Even a few minutes’ thought about the use of AI writers quickly gives rise to sweeping questions of (nearly) existential scope. Is plagiarism our prime concern as we view the proliferation of AI writers among our student populations? Should we stop students from utilizing these easily accessible resources? Is that goal remotely achievable? Where do we draw lines between identifying someone’s original work amid the array of commonly accepted digital technologies already available? Who among us has not relied on the ubiquitous “auto-correct” when typing; or accepted wording suggestions in our text messages? What attention should we give to the inherently visible flaws among AI writers? How are we to be concerned about their evident lack of inclusivity?

How do we describe our evaluation of quality? Are there differences in degree among possible methods for producing, say, a loaf of bread? Consider some possibilities: A world-class baker employing her years of experience and skill, working with locally-sourced ingredients; A home baker preparing bread ‘from scratch’; A home baker using a boxed mix and a bread machine; An automated factory assembly line producing Wonder Bread. Do these various venues constitute differences only in degree, or do the variable circumstances result in substantive differences? An analogy, perhaps, as we seek to understand our own and our students’ engagement with AI writers.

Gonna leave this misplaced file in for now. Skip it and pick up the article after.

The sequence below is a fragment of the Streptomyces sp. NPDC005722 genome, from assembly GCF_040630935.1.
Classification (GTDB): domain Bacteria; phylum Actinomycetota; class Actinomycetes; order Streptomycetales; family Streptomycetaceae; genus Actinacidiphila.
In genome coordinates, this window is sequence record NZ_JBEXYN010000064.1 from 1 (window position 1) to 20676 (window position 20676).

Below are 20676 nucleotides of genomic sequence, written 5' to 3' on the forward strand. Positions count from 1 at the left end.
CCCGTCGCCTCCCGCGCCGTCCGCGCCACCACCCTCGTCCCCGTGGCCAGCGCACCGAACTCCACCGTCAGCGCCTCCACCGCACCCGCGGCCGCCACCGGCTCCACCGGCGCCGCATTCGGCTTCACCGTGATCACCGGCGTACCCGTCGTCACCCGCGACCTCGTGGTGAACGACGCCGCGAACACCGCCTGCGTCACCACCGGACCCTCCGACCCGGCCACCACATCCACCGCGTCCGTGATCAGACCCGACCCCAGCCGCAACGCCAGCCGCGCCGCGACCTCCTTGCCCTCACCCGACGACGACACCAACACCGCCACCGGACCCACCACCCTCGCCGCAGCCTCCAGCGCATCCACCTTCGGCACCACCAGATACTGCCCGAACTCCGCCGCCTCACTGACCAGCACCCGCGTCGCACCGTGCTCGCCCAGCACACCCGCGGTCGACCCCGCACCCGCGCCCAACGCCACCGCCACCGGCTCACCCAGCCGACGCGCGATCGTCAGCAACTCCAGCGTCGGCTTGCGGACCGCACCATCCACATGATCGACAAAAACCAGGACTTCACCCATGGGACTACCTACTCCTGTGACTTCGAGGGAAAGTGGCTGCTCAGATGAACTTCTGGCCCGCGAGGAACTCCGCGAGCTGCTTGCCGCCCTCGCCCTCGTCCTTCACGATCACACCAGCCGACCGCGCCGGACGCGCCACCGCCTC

While everyone’s entanglement with AI writers is unavoidable, this situation represents a unique and optimistic moment for deeply refining our approach to classroom work of all kinds. Though (of course!) creating additional work for instructors, this is a prime opportunity to highlight our ongoing care for student learning, academic well-being, and the authenticity and validity of our learning outcomes. Over the next few weeks of IAP, and by way of introduction, we will examine some broader questions here. These questions are especially critical and relevant as we all seek to establish a workable foundation for engaging in the long term with AI technologies across MIT classrooms and learning spaces.